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In general, most people have their own concept of air temperature. Typical definitions of temperature includes "how hot or cold it is" relating to how they feel. They also associate sunny days with warmer weather and cloudy or rainy days with cooler. Therefore, an improved concept of temperature and associated observation become important.

The temperature of the air is directly related to the amount of energy which is derived from the sun's solar radiation. The higher the temperature, the higher the amount of energy in the air. Temperature is measured using a thermometer with units in degrees Celsius (or Fahrenheit under the imperial system). The higher the temperature, the higher the measurement. Measurements of temperature of the air are taken away from direct sunlight or its reflected radiation. Meteorologists place thermometers in Stevenson's screens that consist of louvers allowing air but minimal sunlight to flow. In other words, air temperature is that measured in the shade. If you stand in sunlight, what you are feeling is the combination of the sun's radiation and the temperature of the air which is warmer than the actual temperature of the air. Try standing on the edge of a shadow and you will experience this difference.

The temperature of the air constantly changes despite the fact that a thermometer seems to remain constant. Think of when you go swimming in calm water such as a pool. As you move through the water, you may notice that certain areas are warmer than others. However, the air temperature does not vary as much because it can mix more rapidly than water.

Temperature can be estimated by how comfortable or uncomfortable you feel at certain temperatures. By associating what you feel with what you observe on a thermometer. However, you must consider the following situations which can affect your perceptions of what the actual temperature.

On days with high solar radiation, it may feel that the temperature is higher than what is actually measured. Conversely, days that are cloudy are generally associated to be cooler. However, it is possible for temperatures to reach above 30 degrees Celsius on cloudy days. The amount of moisture in the air and the amount of wind affect the comfort level and therefore also affects peoples perceptions of temperature. This will be discussed in the section on humidity. The higher the percentage of moisture in the air, the warmer it may feel. Wind affects perceptions of temperature particularly with lower temperatures. The higher the wind strength, the colder it may feel. A person riding a bicycle on a cold calm morning will experience a 'relative breeze' that will make it feel colder than when not moving.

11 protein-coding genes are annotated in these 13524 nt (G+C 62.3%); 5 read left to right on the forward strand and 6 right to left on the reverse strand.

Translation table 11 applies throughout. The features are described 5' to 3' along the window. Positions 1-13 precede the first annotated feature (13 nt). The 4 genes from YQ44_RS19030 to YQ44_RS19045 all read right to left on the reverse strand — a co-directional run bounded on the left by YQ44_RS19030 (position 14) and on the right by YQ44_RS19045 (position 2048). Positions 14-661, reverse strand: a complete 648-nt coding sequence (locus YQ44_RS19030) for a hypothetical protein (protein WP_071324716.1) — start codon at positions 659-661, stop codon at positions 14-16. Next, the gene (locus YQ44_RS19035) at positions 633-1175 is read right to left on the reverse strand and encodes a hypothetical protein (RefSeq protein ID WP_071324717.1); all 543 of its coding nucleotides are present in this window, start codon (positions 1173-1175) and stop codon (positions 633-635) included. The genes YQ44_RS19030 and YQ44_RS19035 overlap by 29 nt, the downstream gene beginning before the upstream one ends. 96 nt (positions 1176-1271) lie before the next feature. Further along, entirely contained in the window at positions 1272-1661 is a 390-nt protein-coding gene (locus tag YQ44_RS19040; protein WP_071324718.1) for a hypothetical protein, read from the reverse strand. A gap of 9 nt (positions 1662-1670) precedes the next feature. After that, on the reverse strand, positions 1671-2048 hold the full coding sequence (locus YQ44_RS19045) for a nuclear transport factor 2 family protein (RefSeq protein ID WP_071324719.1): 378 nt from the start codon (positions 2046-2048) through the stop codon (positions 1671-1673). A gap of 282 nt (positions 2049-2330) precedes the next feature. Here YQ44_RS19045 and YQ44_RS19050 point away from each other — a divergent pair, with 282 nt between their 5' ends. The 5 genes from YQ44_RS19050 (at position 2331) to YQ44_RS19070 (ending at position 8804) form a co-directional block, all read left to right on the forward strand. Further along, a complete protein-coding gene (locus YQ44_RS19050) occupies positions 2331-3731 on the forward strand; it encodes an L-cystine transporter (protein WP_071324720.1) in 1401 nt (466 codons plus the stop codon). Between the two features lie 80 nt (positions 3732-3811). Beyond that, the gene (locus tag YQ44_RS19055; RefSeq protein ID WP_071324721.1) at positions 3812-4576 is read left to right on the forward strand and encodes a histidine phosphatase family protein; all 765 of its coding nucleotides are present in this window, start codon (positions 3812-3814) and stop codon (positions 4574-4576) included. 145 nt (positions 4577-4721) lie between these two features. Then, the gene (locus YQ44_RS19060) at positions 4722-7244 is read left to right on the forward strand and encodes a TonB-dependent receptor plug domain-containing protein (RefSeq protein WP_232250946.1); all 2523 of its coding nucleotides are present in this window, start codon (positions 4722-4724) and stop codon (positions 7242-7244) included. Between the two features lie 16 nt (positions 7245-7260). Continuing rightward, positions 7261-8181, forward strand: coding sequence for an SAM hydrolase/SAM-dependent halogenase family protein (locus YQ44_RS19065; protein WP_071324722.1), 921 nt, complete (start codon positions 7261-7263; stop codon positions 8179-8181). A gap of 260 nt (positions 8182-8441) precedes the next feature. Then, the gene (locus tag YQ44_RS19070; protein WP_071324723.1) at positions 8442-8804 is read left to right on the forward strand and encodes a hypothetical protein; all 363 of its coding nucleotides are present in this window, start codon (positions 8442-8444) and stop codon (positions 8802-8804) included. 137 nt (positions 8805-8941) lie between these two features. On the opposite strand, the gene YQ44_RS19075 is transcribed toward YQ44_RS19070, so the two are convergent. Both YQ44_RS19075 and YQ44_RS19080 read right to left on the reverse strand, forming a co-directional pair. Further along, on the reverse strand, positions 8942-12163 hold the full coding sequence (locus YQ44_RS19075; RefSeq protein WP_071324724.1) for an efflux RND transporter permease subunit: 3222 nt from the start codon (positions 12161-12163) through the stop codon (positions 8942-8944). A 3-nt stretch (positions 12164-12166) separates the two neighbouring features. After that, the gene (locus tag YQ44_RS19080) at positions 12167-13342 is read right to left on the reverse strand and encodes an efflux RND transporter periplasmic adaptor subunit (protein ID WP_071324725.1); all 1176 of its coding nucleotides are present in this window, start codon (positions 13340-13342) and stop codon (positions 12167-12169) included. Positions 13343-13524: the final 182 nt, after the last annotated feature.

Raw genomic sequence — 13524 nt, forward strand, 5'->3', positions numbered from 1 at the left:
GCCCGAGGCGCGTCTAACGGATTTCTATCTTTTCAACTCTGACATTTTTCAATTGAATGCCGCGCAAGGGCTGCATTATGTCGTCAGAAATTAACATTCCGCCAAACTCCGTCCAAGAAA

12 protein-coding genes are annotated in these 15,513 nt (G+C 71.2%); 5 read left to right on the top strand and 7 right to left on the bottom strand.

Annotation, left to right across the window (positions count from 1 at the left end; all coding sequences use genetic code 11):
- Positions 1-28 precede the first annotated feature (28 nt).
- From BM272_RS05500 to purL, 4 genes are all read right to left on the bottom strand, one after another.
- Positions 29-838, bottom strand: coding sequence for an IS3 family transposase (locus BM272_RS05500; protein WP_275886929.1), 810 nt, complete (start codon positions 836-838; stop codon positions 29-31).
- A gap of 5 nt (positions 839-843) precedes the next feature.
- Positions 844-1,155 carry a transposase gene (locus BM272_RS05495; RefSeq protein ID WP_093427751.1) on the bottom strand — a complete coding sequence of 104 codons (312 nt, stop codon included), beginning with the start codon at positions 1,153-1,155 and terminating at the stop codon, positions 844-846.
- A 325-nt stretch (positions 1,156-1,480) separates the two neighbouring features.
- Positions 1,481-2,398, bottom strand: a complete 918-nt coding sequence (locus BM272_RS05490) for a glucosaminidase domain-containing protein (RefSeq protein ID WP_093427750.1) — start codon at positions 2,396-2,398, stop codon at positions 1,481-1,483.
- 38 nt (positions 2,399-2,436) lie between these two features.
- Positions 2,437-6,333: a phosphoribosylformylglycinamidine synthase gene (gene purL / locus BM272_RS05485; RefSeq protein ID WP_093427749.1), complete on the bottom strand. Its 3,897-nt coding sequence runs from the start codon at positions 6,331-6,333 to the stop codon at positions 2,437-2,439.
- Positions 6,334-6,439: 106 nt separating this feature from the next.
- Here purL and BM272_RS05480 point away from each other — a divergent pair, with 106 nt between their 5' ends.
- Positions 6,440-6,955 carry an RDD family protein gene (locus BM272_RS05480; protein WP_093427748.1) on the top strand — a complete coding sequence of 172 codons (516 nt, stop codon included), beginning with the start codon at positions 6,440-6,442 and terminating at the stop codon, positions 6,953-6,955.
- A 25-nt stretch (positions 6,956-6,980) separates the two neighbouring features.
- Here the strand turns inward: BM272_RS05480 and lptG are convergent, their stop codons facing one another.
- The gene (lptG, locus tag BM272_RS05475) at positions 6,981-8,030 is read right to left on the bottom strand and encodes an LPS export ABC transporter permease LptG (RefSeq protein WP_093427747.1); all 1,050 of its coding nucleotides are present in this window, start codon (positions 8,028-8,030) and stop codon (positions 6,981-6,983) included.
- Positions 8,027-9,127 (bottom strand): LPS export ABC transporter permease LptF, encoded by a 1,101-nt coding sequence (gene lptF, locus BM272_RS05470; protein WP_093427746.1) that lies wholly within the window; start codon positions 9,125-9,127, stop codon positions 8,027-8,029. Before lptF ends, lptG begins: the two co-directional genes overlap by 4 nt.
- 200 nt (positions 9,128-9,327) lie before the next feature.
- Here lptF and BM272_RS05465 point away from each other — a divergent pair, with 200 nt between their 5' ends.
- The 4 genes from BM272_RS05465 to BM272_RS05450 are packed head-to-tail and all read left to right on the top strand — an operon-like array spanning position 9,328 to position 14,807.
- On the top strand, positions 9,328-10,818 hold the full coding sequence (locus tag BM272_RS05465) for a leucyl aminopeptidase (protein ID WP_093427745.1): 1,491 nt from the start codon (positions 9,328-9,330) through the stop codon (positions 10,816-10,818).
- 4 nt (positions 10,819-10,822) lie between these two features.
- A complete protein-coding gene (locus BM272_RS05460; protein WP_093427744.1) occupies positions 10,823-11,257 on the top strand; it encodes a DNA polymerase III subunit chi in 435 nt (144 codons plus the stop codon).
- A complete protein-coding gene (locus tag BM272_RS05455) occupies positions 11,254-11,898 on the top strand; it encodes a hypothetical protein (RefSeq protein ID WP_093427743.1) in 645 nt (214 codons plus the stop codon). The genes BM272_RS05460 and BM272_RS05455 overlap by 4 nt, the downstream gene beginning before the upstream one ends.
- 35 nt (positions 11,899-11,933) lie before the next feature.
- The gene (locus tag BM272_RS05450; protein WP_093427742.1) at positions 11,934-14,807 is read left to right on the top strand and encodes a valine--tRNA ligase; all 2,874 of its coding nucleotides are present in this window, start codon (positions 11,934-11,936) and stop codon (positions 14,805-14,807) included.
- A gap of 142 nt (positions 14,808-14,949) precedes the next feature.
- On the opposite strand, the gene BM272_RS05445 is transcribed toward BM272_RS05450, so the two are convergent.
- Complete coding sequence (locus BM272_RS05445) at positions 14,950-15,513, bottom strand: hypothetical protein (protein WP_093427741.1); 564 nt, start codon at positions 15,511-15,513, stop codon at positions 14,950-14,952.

The rate of change in temperature (how fast or slow temperature decreases or increases) on particular days can make you perceive that the temperature is higher than what you estimate. For instance, if the temperature rises rapidly it will feel warmer than what you may estimate. On a day when the temperature remains fairly constant throughout the day, it may feel that the temperature is actually falling. You normally will obtain the best estimates of temperature on days where the temperature rises and falls normally.

Other observations associated with temperature includes observations related to the effects of temperature. For instance, air heated by warmer surfaces causes a shaky, blurred background image. When any forms of ice such as frozen lakes, frost on grass, ice on windows or snow are observed, they indicate a cold environment. Since hail can fall after hot days, it contradicts this rule although the air may have cooled somewhat. Plants and animals are also affected by temperature and therefore will react to more extreme temperature conditions.

Depending on the climate, temperature can change very quickly taking people by surprise. It is not uncommon for temperatures to drop more than 10 degrees Celsius under certain conditions. In the United States, some places have recorded conditions changing from warm and sunny to blizzard conditions within a short time span.

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